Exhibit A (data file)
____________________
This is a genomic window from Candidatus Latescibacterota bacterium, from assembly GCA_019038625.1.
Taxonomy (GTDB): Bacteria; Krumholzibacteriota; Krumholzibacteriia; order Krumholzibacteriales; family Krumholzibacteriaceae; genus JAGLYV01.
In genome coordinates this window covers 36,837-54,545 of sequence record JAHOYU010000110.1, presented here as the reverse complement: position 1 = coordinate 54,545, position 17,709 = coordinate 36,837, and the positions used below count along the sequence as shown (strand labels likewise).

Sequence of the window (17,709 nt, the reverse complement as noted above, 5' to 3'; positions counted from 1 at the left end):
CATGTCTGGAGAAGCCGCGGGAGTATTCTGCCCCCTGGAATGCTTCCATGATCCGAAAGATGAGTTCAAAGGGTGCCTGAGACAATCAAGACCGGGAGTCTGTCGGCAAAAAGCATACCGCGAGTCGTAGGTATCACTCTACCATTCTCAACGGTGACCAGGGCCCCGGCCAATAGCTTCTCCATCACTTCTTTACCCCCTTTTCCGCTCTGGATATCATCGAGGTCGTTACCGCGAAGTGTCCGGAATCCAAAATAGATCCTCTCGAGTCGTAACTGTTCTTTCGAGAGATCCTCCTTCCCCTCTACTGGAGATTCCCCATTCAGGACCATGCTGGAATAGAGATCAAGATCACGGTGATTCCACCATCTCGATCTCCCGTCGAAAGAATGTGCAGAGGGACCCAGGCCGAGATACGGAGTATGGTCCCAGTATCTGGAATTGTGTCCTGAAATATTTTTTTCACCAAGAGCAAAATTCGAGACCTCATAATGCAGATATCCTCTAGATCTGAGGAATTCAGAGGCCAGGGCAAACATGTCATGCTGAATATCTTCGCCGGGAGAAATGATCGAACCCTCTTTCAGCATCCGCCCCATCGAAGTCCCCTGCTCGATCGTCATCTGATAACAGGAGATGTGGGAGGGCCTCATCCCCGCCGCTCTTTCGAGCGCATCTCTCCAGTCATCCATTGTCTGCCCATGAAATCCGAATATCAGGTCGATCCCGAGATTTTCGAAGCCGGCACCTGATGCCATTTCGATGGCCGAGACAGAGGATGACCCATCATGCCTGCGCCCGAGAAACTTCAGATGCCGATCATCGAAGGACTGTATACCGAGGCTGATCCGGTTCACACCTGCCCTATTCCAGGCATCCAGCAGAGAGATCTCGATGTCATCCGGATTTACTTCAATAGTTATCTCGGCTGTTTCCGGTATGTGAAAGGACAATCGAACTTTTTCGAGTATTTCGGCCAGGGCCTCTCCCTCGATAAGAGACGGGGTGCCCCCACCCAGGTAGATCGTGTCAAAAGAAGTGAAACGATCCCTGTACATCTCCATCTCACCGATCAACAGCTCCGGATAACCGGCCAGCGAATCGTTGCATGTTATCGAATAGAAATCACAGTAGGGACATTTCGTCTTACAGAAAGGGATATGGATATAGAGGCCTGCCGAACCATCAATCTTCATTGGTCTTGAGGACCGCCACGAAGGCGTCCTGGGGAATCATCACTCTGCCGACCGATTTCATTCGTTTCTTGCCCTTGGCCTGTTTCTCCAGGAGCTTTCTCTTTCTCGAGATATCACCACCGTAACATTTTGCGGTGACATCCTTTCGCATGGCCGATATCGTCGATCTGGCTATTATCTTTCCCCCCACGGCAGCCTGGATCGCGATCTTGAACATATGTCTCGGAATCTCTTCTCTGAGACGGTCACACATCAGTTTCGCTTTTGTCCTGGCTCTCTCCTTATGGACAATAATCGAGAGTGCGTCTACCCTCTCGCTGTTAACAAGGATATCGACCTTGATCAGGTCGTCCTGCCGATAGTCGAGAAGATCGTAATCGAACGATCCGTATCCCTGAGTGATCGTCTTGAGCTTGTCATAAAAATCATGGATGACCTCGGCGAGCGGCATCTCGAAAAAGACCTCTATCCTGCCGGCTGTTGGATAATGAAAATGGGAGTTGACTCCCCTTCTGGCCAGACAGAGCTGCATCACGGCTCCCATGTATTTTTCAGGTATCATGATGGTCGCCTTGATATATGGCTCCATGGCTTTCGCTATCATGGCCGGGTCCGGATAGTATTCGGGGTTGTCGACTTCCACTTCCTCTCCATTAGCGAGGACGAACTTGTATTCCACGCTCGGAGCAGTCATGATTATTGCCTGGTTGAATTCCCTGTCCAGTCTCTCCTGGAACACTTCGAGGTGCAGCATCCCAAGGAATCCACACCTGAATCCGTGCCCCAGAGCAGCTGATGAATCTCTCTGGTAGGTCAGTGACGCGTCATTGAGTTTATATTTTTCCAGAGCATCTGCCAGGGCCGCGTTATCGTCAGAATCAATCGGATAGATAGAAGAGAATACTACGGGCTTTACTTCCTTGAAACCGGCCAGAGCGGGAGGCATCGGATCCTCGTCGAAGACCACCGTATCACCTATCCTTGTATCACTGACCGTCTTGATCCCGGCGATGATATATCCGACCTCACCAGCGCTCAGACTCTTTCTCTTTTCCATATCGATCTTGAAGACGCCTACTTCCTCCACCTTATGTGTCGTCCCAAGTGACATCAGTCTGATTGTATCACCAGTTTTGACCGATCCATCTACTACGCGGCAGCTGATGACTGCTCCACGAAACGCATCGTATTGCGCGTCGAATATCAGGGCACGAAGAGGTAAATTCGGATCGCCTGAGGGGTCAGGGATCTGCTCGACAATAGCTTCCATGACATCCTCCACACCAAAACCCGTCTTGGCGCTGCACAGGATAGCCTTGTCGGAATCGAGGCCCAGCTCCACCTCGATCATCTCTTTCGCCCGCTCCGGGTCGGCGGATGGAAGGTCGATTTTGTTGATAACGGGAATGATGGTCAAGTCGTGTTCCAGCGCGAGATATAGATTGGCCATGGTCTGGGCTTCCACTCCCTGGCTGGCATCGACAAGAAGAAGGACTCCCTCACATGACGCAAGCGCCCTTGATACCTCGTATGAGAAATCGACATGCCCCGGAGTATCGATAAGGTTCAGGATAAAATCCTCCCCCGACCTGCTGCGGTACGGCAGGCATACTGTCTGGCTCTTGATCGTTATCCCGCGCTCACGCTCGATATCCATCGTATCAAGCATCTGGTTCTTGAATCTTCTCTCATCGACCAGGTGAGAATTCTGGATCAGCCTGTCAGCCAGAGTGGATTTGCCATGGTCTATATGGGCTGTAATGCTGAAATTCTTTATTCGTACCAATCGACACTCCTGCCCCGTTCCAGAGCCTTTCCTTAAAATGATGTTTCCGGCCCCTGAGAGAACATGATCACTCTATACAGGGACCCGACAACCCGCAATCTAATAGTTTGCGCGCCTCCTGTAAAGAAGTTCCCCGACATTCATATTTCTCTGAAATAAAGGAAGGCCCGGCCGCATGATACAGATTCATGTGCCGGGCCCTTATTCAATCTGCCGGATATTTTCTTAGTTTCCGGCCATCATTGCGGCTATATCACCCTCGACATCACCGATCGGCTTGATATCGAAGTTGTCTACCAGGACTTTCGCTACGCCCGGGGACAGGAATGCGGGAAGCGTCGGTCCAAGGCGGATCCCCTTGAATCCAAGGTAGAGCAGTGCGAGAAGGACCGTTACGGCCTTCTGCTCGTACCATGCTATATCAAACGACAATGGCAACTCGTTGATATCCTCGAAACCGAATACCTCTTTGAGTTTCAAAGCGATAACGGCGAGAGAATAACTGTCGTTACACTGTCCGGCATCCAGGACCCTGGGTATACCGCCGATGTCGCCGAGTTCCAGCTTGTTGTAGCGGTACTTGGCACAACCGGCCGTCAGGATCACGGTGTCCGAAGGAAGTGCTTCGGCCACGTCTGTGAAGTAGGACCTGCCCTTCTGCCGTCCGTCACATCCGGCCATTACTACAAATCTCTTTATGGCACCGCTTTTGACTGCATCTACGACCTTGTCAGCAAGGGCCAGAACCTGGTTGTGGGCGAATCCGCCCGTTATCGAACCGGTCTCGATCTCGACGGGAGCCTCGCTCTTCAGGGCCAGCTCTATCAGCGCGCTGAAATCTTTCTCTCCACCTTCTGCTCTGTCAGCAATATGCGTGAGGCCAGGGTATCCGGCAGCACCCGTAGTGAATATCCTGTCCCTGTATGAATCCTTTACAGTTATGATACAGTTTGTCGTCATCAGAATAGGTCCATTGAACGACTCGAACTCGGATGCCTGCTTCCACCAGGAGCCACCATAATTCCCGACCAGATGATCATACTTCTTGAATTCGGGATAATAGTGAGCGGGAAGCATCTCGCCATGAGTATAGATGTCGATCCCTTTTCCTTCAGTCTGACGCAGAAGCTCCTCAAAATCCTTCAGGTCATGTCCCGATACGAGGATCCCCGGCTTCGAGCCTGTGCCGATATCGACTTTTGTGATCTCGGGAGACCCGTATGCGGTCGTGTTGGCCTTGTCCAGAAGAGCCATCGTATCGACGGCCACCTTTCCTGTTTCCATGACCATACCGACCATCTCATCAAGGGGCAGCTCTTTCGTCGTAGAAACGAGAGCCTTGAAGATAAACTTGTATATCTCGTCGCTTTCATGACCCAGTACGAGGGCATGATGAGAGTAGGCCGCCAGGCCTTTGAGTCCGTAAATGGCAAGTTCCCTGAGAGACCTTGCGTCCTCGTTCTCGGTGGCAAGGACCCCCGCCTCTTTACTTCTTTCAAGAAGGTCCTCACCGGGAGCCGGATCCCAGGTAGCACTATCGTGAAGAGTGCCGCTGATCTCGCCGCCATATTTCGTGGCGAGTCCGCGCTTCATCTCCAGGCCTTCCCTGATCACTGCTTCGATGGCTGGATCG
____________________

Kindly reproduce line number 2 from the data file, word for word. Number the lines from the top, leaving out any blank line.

Taxonomy (GTDB): Bacteria; Krumholzibacteriota; Krumholzibacteriia; order Krumholzibacteriales; family Krumholzibacteriaceae; genus JAGLYV01.